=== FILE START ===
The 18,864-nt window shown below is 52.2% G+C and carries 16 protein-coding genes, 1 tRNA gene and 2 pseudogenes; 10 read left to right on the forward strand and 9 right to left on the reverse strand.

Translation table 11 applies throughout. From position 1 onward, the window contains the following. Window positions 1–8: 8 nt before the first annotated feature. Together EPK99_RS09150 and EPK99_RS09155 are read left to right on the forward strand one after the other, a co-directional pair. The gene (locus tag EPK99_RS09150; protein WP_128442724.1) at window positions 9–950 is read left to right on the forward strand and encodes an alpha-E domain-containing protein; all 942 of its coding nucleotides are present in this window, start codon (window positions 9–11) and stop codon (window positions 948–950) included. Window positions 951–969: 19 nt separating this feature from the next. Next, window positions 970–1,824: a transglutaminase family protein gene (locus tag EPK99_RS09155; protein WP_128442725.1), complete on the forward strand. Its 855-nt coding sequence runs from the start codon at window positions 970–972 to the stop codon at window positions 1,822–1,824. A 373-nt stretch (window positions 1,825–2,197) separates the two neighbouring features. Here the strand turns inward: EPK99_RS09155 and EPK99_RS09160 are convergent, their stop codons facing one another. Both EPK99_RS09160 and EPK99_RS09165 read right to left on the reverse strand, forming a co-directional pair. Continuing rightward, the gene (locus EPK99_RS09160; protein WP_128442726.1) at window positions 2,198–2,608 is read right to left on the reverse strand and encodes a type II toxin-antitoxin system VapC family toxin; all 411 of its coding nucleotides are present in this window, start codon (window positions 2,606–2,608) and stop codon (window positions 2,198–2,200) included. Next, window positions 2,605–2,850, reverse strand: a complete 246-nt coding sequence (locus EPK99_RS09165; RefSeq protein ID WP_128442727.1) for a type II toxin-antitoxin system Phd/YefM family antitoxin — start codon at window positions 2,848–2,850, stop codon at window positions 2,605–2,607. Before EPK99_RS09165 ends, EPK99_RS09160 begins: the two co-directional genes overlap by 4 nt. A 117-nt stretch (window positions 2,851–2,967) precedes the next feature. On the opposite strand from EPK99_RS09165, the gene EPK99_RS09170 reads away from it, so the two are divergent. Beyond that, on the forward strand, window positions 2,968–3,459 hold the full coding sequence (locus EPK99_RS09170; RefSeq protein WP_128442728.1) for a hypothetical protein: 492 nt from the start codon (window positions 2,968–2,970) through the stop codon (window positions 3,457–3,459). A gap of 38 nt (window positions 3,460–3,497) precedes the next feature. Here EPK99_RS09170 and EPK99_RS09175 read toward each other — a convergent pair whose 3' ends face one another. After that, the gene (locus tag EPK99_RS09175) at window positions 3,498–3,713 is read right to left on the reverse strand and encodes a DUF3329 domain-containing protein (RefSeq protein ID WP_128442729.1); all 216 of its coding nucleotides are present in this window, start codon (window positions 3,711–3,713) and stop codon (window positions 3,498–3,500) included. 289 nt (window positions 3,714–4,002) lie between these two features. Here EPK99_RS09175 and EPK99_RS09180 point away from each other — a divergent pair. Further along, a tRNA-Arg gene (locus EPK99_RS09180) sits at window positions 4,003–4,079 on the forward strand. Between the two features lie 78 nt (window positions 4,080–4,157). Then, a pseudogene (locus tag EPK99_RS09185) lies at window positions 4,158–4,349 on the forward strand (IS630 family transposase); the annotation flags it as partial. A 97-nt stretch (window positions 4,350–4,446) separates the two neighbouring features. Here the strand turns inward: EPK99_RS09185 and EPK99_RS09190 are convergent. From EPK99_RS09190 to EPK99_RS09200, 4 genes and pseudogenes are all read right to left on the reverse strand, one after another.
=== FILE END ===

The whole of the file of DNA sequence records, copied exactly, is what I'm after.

The 18,864-nt window shown below is 52.2% G+C and carries 16 protein-coding genes, 1 tRNA gene and 2 pseudogenes; 10 read left to right on the forward strand and 9 right to left on the reverse strand.

Translation table 11 applies throughout. From position 1 onward, the window contains the following. Window positions 1–8: 8 nt before the first annotated feature. Together EPK99_RS09150 and EPK99_RS09155 are read left to right on the forward strand one after the other, a co-directional pair. The gene (locus tag EPK99_RS09150; protein WP_128442724.1) at window positions 9–950 is read left to right on the forward strand and encodes an alpha-E domain-containing protein; all 942 of its coding nucleotides are present in this window, start codon (window positions 9–11) and stop codon (window positions 948–950) included. Window positions 951–969: 19 nt separating this feature from the next. Next, window positions 970–1,824: a transglutaminase family protein gene (locus tag EPK99_RS09155; protein WP_128442725.1), complete on the forward strand. Its 855-nt coding sequence runs from the start codon at window positions 970–972 to the stop codon at window positions 1,822–1,824. A 373-nt stretch (window positions 1,825–2,197) separates the two neighbouring features. Here the strand turns inward: EPK99_RS09155 and EPK99_RS09160 are convergent, their stop codons facing one another. Both EPK99_RS09160 and EPK99_RS09165 read right to left on the reverse strand, forming a co-directional pair. Continuing rightward, the gene (locus EPK99_RS09160; protein WP_128442726.1) at window positions 2,198–2,608 is read right to left on the reverse strand and encodes a type II toxin-antitoxin system VapC family toxin; all 411 of its coding nucleotides are present in this window, start codon (window positions 2,606–2,608) and stop codon (window positions 2,198–2,200) included. Next, window positions 2,605–2,850, reverse strand: a complete 246-nt coding sequence (locus EPK99_RS09165; RefSeq protein ID WP_128442727.1) for a type II toxin-antitoxin system Phd/YefM family antitoxin — start codon at window positions 2,848–2,850, stop codon at window positions 2,605–2,607. Before EPK99_RS09165 ends, EPK99_RS09160 begins: the two co-directional genes overlap by 4 nt. A 117-nt stretch (window positions 2,851–2,967) precedes the next feature. On the opposite strand from EPK99_RS09165, the gene EPK99_RS09170 reads away from it, so the two are divergent. Beyond that, on the forward strand, window positions 2,968–3,459 hold the full coding sequence (locus EPK99_RS09170; RefSeq protein WP_128442728.1) for a hypothetical protein: 492 nt from the start codon (window positions 2,968–2,970) through the stop codon (window positions 3,457–3,459). A gap of 38 nt (window positions 3,460–3,497) precedes the next feature. Here EPK99_RS09170 and EPK99_RS09175 read toward each other — a convergent pair whose 3' ends face one another. After that, the gene (locus tag EPK99_RS09175) at window positions 3,498–3,713 is read right to left on the reverse strand and encodes a DUF3329 domain-containing protein (RefSeq protein ID WP_128442729.1); all 216 of its coding nucleotides are present in this window, start codon (window positions 3,711–3,713) and stop codon (window positions 3,498–3,500) included. 289 nt (window positions 3,714–4,002) lie between these two features. Here EPK99_RS09175 and EPK99_RS09180 point away from each other — a divergent pair. Further along, a tRNA-Arg gene (locus EPK99_RS09180) sits at window positions 4,003–4,079 on the forward strand. Between the two features lie 78 nt (window positions 4,080–4,157). Then, a pseudogene (locus tag EPK99_RS09185) lies at window positions 4,158–4,349 on the forward strand (IS630 family transposase); the annotation flags it as partial. A 97-nt stretch (window positions 4,350–4,446) separates the two neighbouring features. Here the strand turns inward: EPK99_RS09185 and EPK99_RS09190 are convergent. From EPK99_RS09190 to EPK99_RS09200, 4 genes and pseudogenes are all read right to left on the reverse strand, one after another.